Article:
The focus on directed assembly is what makes the NSEC at Rensselaer unique. “Lots of people can now make nanoscale building blocks. The question is how do you assemble them to create new materials and novel devices that you can control and manipulate,” said Siegel. Jonathan Dordick, Rensselaer’s Howard P. Isermann Professor of Chemical Engineering, will play a leading role in this effort. His primary focus will address directed assembly in the biosciences.

“A lot of the biocomponent of the Nanotechnology Center is to incorporate the uniqueness of nature into manmade materials,” said Dordick. These materials would be the basis for devices that could one day diagnose illness and play a central role in drug discovery. For example, the use of selective enzymes and other proteins in various nanomaterials would create a biosystem that could be introduced into cells to work as an antibody to manipulate or destroy contaminated proteins or target molecules.

Another important component of the NSF Center will be to develop educational partnerships with premier undergraduate institutions, including Morehouse, Mount Holyoke, Smith, Spelman, and Williams colleges. These partnerships will enable Rensselaer to place special emphasis on educating groups of students that have been long underrepresented in science and engineering.

In addition, the NSF Center will work to excite and educate a diverse cadre of young people in grades K-12. Linda Schadler, associate professor of materials science and engineering at Rensselaer, will lead the K-12 teaching component that will include collaborations with the Junior Museum of Troy. Schadler will take advantage of the museum’s multimedia theater and the planetarium equipped with a new Digistar® projection system, capable of projecting 3-D computer images, video, and slides.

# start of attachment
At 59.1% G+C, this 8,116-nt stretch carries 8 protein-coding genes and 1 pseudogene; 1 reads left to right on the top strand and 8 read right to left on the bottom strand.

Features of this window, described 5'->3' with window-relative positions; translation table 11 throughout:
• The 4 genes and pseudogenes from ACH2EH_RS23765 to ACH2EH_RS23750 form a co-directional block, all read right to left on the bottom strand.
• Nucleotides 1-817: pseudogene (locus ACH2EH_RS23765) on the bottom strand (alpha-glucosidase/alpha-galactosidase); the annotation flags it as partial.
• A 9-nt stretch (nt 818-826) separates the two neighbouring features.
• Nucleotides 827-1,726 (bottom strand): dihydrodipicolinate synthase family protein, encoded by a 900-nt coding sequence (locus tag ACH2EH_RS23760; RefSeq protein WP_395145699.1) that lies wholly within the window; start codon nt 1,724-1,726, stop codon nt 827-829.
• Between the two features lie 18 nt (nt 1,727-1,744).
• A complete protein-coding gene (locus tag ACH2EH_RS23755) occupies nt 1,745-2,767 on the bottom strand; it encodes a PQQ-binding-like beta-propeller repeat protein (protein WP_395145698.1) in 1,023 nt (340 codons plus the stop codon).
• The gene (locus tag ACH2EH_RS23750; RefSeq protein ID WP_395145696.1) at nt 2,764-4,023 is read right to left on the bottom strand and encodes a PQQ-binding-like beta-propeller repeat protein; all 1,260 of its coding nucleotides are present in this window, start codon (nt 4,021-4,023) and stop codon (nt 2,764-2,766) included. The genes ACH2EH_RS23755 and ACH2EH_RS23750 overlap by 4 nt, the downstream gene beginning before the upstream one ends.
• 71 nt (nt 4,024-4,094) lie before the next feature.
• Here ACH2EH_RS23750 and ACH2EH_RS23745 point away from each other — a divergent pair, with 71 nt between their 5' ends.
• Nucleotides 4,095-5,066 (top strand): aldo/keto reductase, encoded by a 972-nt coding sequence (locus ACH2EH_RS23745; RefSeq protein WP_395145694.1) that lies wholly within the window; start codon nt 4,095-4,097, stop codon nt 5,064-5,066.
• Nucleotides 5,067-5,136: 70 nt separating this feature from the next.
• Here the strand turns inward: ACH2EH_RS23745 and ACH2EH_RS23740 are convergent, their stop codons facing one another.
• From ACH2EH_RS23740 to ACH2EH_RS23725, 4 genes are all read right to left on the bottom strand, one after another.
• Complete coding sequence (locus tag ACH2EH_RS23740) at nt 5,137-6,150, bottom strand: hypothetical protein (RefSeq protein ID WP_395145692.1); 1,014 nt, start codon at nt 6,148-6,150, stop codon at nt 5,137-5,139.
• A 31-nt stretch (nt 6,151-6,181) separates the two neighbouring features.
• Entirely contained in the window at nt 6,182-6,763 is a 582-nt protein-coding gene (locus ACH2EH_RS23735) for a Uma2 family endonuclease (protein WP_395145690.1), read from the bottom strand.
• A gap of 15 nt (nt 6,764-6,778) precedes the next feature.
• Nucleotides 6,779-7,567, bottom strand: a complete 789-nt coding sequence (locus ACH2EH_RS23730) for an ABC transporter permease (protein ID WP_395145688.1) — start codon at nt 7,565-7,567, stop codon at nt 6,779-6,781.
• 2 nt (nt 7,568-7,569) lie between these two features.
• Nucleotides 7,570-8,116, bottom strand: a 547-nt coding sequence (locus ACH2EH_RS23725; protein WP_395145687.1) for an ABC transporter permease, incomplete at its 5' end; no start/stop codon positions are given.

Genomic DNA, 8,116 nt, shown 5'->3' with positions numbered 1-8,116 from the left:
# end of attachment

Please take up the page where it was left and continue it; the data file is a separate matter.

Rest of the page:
The NSF awarded the six NSECs as part of the federal government’s $500 million National Nanotechnology Initiative, which stemmed from a worldwide study, led by Siegel, of trends in nanostructure science and technology from 1996 to 1998.

Rensselaer Polytechnic Institute, founded in 1824, is the nation’s oldest technological university. The Institute is a leader in research and is especially well known for its success in the transfer of technology from the laboratory to the marketplace so that new discoveries and inventions benefit human life, protect the environment, and strengthen economic development.

Contact: Patricia Azriel
Phone: (518) 276-6531
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Founded in 1824, Rensselaer Polytechnic Institute is America’s first technological research university. Rensselaer encompasses five schools, over 30 research centers, more than 140 academic programs including 25 new programs, and a dynamic community made up of over 6,800 students and 104,000 living alumni. Rensselaer faculty and alumni include upwards of 155 National Academy members, six members of the National Inventors Hall of Fame, six National Medal of Technology winners, five National Medal of Science winners, and a Nobel Prize winner in Physics. With nearly 200 years of experience advancing scientific and technological knowledge, Rensselaer remains focused on addressing global challenges with a spirit of ingenuity and collaboration. To learn more, please visit